Progress Report

book pic

After months and months of deciding what was going to go into the book, we are finally in the stages of laying out the pages and ordering the physical copies.  It’s pretty exciting, but there’s still a lot of work to be done.  I spent a couple class periods figuring out how we were gonna group our essays together, and now we have to choose what illustrations we want to add, what fonts we want to use, and what we want our back cover to say.  Plus, I haven’t titled, um, any of my essays, so I think I should probably get on that.

The site we’re using to make our books is and it has a ton of different options for making books, most of which are pretty affordable.  But one thing that’s a little difficult is the program they require you to use to layout your book.  It’s called Bookwright, and it’s kinda tiresome to have to transfer all your text from a different source (don’t even get me started on having to convert all the Word documents to Google docs), and you have to format the margins and everything yourself, instead of the borders being pre-laid out.  And if you make one mistake, it’s such a pain to have to go back and reformat everything.

Besides all the stuff I just mentioned, we still have to double check all the essays we’ve inputted, finish laying everything out and make sure it’s the right number of pages, format our back and front cover, insert all the illustrations and give credit where needed, write a dedication page, and fundraise to buy and distribute the books.  Sorry, this post kinda just turned into a list of complaints, but I know it will all be worth it in the end.  We had our own poetry books made in sixth grade and I still remember how amazed I was to be holding the copy in my hands and open it to find the words I had written myself.  I can’t wait to feel that again.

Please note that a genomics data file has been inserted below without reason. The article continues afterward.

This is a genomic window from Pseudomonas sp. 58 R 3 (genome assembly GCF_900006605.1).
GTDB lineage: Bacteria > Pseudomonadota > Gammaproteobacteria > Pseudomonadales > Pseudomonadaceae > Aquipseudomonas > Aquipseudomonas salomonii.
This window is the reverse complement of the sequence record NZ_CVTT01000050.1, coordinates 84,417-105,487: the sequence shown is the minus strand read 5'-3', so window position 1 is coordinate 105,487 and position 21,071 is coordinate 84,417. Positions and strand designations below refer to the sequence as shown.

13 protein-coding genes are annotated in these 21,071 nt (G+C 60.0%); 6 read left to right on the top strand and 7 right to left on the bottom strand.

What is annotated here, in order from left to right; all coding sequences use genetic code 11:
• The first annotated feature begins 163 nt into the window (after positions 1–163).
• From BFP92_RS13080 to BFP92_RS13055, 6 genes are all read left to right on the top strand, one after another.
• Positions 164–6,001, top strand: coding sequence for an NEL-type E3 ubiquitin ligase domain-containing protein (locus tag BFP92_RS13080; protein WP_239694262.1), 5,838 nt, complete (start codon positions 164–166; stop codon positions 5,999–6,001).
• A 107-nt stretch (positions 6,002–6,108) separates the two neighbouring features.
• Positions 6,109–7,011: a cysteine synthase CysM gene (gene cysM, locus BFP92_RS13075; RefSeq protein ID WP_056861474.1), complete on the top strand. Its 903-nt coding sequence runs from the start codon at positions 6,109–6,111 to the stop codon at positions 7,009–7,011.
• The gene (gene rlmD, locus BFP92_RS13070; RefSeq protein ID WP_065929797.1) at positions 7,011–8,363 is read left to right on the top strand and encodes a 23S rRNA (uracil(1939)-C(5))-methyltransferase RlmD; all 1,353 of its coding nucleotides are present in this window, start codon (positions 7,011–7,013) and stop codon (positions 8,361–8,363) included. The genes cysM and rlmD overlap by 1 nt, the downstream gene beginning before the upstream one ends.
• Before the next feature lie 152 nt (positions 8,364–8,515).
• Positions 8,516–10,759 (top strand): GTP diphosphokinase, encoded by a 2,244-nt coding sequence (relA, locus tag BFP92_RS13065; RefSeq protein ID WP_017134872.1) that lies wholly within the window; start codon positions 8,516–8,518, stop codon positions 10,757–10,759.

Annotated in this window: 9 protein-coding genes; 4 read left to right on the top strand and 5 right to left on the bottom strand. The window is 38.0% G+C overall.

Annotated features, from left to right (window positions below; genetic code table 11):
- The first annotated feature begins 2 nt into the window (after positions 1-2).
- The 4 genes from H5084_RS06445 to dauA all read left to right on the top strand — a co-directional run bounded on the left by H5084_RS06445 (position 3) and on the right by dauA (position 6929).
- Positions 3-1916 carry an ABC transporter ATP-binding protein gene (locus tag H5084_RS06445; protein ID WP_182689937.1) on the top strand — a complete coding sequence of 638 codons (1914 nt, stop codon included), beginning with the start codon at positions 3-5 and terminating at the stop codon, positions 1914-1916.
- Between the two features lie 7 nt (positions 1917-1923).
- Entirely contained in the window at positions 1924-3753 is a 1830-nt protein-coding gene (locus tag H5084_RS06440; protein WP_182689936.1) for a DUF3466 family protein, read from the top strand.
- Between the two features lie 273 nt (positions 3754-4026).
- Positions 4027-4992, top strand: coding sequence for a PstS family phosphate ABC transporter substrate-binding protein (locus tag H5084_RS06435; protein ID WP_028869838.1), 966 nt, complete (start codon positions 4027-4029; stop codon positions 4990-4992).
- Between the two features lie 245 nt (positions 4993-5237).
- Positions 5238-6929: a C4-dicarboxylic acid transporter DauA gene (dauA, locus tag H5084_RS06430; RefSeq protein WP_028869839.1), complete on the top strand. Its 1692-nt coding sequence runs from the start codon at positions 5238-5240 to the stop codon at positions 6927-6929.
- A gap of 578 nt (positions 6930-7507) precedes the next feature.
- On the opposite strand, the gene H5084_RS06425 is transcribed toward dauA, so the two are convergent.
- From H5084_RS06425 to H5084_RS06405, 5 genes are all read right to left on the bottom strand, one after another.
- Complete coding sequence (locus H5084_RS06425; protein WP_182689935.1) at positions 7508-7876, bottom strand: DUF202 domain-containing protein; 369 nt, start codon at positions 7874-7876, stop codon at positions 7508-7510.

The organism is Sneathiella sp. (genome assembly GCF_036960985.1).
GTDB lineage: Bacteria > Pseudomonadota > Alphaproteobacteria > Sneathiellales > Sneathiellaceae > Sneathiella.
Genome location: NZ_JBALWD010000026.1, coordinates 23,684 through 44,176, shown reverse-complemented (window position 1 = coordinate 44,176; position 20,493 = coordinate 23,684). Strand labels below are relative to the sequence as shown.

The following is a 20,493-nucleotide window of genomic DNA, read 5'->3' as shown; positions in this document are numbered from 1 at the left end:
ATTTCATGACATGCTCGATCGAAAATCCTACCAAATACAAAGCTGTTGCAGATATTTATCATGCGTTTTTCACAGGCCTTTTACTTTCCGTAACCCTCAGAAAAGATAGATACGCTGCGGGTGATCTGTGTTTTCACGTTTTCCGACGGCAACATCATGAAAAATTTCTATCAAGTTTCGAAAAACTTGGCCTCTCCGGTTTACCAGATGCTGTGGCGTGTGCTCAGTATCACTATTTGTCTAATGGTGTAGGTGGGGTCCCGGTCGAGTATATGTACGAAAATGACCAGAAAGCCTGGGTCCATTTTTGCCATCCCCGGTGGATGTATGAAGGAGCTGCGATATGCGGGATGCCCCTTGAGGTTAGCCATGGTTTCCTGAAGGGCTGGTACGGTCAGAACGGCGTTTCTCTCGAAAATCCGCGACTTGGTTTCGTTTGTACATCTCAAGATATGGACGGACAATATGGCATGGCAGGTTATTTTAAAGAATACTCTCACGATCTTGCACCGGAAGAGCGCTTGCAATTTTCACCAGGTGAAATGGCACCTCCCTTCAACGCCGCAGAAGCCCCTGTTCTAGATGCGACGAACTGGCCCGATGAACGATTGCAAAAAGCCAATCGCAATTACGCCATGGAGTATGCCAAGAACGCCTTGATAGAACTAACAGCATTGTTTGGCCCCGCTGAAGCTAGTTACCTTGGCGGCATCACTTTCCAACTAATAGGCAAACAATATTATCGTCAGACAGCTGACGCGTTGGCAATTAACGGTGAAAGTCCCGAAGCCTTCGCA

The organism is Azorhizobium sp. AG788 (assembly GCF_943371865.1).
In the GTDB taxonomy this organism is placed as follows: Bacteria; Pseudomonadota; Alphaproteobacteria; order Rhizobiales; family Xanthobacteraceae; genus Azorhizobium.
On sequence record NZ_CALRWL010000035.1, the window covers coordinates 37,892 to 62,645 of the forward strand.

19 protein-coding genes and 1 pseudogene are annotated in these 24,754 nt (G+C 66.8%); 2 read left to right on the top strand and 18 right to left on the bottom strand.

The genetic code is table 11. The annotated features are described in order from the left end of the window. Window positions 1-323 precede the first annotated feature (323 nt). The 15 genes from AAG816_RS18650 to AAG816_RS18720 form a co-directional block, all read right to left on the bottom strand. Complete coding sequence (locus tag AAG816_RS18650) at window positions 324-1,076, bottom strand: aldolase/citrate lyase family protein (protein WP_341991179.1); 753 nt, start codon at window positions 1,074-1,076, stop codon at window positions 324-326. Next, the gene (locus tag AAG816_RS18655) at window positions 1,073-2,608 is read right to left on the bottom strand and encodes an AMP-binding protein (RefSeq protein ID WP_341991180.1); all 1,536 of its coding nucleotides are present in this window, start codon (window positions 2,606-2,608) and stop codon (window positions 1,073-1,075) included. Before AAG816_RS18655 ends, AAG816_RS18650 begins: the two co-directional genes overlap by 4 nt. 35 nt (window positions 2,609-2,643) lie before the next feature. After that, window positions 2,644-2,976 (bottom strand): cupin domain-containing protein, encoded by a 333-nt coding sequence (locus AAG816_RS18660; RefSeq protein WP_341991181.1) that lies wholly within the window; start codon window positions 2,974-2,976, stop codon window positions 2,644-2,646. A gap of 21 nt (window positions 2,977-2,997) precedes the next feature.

~Mad Hatter


Back on Track

Photo ©2011 by Walt Stoneburger [C.C.-by-2.0]
Photo ©2011 by Walt Stoneburner [C.C.-by-2.0]
“Read everything.”

My English teacher repeated the phrase after our class looked over previous AP Language and Composition essay prompts and realized that they were asking for our opinion about certain issues. I had always loved to read but I haven’t been reading much since the beginning of 2015 mainly because I was always procrastinating my homework so I never made time for reading. However, after hearing my teacher repeat “Read everything” again, I realized it was about time I picked up one of my favorite pastimes again. Continue reading

Click, Click. Are we Machine or Are we Human?

3249292348_5bb5cf7877_bI was planning on drawing again, but then I wandered upon this beauty by Flickr user Tobias Higbie.